“MacRae’s sharpshooters,” a group handpicked and trained by the General, opened fire on the retreating columns of the enemy. One of them was Wilmingtonian, W. P. Oldham, who according to one witness, “sighted one of the guns repeatedly, and when he saw the effect of his accurate aim upon the disordered masses in front, was so jubilant that General MacRae, with his usual quiet humor, remarked, ‘Oldham thinks he is at a ball in Petersburg.’”
Plan of Battle – Reams Station
The Battle of Reams Station is better understood by reference to the plan. Note that the Confederate troops, attacking at 4:00 p.m., had the advantage of the sun behind them. The Confederate infantry Brigades of Generals Lane, Cooke, and MacRae are shown in position in the order named, left to right. The charge of MacRae’s Brigade, at full speed over open ground, required about three minutes, surprising Union defenders, and resulting in the Confederate victory. Note also the swift movement of the Confederate calvary [sic] around to the Union rear, further demoralizing the Union troops.
The Battle of Reams Station was a classic example of a well-conceived and executed battle plan by Confederate field Generals against a superior and heavily fortified Union position. The fast charge of General MacRae’s Brigade, ordered at the crisis of the battle undoubtedly turned the tide and produced a brilliant victory, which was rewarded by personal commendation from General Robert E. Lee.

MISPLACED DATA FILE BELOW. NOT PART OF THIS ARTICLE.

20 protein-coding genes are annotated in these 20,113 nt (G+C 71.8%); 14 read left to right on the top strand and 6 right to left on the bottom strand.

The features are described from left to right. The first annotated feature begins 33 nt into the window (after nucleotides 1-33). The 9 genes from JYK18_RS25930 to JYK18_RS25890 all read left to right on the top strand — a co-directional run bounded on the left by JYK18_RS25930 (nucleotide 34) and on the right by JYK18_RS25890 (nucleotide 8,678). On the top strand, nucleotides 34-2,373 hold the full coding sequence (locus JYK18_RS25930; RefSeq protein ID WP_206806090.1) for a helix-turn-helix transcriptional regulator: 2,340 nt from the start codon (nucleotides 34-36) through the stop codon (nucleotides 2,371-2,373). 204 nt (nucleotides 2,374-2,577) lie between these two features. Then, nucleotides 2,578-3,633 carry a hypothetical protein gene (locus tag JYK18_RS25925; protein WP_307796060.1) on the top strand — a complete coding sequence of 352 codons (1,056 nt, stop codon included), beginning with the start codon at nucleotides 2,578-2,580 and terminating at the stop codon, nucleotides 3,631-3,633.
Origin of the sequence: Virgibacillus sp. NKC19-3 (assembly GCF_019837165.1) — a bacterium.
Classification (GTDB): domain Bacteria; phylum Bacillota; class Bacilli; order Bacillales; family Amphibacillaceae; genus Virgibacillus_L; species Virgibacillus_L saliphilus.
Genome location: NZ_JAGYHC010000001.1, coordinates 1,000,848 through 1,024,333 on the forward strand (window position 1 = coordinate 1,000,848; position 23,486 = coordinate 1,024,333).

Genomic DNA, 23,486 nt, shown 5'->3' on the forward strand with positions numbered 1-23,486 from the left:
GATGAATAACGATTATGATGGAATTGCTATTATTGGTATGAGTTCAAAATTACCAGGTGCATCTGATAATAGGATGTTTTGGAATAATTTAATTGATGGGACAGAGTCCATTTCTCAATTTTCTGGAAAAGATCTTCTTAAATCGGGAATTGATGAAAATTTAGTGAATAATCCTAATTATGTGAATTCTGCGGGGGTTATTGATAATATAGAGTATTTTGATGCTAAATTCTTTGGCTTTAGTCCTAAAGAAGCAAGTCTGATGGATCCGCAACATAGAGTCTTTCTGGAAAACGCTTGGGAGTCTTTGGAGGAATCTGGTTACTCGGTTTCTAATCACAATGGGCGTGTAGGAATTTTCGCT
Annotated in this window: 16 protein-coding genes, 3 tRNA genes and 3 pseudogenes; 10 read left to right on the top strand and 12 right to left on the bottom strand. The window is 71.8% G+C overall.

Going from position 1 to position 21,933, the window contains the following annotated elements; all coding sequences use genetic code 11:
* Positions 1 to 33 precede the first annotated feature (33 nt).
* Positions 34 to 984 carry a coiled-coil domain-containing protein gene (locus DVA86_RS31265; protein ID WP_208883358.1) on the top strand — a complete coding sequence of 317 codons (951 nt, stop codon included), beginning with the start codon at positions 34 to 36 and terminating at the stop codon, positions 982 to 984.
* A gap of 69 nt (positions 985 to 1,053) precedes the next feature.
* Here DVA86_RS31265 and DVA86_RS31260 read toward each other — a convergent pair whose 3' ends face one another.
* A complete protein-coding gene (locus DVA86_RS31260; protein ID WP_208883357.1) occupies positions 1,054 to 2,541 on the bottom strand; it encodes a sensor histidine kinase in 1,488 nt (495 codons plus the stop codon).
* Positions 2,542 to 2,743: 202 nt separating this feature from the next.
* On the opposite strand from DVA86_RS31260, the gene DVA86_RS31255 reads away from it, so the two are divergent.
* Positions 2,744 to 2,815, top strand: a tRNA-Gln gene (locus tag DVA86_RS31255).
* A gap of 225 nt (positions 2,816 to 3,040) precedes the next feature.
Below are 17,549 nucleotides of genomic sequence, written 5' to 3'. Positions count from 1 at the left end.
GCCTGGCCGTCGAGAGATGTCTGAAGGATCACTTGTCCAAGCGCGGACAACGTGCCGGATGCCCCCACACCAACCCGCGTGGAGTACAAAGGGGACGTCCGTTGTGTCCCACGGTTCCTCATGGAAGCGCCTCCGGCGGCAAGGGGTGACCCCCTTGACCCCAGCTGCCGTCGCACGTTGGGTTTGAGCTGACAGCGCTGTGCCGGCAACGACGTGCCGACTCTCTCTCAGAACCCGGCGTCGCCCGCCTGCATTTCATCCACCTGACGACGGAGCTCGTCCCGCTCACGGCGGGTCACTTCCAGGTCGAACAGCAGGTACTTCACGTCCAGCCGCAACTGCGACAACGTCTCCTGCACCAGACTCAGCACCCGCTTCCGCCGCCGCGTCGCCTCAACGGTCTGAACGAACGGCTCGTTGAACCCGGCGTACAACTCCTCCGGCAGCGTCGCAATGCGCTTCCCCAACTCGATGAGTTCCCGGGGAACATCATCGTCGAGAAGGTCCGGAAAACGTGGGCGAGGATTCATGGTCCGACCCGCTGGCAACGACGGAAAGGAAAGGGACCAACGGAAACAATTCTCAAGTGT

The Federal loss in the Battle of Reams Station was between 600 and 700 men killed and wounded. Over 2,000 prisoners and eleven pieces of artillery were taken. The Confederate loss of 500 was considered small and fell principally on Lane’s Brigade.
“With a beam in his bright, blue eyes, General MacRae explained to me after the battle the cause of his action,” wrote Louis G. Young. “As Colonel of the Fifteenth North Carolina, he had served under Cooke, and knowing him thoroughly, had divined the reason why he had postponed his advance. The obstruction in front of Lane’s Bridge would render its advance slow. There being nothing to retard Cooke’s, it would outstrip Lane’s and the enemy’s fire be concentrated on the former. Therefore, Cooke to save his command from this, was for giving Lane a good start. The thought flashed through General MacRae’s mind that this had gone far enough, and acting upon this impulse, he relieved Lane’s Brigade, which was suffering fearfully, and hastened a brilliant victory for us.”